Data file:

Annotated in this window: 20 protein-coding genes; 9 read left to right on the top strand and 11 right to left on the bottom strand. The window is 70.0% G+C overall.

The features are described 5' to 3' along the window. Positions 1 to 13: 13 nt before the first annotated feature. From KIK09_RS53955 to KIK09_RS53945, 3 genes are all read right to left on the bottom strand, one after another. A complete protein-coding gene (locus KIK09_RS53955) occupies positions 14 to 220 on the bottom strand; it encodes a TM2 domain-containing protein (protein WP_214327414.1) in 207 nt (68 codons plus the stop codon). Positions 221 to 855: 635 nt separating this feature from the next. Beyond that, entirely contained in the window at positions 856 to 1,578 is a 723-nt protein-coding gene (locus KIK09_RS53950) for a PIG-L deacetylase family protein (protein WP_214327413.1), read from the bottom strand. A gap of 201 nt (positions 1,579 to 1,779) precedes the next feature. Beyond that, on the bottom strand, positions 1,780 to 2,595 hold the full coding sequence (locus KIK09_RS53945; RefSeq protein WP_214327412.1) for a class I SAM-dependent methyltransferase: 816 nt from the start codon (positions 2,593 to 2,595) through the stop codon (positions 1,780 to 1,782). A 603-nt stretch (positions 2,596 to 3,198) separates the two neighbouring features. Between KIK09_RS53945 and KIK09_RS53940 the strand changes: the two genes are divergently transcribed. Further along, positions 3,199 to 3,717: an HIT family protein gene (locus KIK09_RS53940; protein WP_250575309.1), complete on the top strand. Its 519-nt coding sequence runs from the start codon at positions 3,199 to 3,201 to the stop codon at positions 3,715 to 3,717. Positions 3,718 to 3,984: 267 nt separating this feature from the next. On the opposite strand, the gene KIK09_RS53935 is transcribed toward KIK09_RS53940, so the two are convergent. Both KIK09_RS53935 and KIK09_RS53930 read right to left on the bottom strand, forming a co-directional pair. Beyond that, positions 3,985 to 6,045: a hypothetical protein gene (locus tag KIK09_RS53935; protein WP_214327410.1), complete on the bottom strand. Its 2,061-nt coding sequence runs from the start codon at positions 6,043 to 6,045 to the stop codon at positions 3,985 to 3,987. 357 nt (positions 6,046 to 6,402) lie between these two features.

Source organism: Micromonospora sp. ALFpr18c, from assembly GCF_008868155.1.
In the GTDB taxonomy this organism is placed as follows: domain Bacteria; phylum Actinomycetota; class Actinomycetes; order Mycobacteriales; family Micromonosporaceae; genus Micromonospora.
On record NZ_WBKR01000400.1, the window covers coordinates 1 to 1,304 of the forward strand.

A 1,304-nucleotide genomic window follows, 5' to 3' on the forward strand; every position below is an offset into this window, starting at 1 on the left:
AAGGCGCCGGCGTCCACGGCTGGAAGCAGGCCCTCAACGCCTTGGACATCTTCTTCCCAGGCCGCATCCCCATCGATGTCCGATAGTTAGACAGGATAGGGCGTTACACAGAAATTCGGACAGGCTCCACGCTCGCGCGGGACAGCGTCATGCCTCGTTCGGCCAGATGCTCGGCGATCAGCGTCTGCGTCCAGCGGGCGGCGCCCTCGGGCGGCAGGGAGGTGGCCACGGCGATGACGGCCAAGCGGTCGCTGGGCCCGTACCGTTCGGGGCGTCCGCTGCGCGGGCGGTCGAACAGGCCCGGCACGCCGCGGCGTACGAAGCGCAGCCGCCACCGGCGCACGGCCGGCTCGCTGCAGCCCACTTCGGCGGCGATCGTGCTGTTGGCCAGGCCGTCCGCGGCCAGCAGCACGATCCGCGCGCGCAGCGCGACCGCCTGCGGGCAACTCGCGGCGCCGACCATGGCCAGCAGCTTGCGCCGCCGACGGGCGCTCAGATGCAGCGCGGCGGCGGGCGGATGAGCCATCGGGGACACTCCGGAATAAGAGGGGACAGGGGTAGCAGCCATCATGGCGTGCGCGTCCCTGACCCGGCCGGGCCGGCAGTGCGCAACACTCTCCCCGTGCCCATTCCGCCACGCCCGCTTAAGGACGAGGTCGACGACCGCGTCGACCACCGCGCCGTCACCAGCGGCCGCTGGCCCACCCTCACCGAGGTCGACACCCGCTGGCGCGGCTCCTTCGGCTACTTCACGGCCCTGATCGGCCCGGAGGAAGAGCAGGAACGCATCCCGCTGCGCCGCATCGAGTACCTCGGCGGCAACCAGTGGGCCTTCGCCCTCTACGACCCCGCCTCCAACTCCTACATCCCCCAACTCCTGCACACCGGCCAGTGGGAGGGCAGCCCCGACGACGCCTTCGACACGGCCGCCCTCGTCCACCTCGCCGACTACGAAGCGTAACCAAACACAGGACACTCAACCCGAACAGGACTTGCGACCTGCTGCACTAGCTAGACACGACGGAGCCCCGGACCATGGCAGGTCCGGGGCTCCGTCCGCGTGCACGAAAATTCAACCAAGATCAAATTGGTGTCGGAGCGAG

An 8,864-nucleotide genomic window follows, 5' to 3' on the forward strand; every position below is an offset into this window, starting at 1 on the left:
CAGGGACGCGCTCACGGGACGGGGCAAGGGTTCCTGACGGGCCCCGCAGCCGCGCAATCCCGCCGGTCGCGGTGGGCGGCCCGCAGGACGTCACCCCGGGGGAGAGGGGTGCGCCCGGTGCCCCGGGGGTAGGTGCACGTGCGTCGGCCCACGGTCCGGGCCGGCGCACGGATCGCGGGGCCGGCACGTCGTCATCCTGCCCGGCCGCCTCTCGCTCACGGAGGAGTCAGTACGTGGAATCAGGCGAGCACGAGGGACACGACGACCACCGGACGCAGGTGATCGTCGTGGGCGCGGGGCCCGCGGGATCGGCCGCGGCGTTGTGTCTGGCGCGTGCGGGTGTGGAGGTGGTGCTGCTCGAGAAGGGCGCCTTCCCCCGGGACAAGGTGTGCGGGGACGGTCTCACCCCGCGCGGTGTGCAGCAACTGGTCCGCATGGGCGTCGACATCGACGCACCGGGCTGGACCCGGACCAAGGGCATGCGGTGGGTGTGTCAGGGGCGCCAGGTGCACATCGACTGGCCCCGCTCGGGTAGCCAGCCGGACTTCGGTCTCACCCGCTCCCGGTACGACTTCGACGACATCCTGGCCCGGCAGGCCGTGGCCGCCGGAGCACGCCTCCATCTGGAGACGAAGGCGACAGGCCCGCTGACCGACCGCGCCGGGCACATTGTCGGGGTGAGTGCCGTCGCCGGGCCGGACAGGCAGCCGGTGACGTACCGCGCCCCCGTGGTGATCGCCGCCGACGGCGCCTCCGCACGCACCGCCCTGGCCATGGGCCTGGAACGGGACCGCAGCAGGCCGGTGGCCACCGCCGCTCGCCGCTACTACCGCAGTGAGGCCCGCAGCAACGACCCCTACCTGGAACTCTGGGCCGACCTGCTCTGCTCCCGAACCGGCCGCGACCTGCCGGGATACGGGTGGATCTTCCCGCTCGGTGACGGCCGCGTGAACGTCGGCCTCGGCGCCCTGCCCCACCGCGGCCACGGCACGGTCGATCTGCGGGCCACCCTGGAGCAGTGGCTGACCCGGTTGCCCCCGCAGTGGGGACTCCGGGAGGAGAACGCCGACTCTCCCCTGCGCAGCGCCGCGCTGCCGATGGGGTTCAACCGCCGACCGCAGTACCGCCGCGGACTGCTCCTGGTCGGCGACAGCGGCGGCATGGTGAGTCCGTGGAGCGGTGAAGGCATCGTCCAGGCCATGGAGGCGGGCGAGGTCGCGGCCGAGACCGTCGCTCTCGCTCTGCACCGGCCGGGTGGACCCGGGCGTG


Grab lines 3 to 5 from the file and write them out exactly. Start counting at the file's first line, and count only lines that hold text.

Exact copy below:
Source organism: Micromonospora sp. ALFpr18c, from assembly GCF_008868155.1.
In the GTDB taxonomy this organism is placed as follows: domain Bacteria; phylum Actinomycetota; class Actinomycetes; order Mycobacteriales; family Micromonosporaceae; genus Micromonospora.
On record NZ_WBKR01000400.1, the window covers coordinates 1 to 1,304 of the forward strand.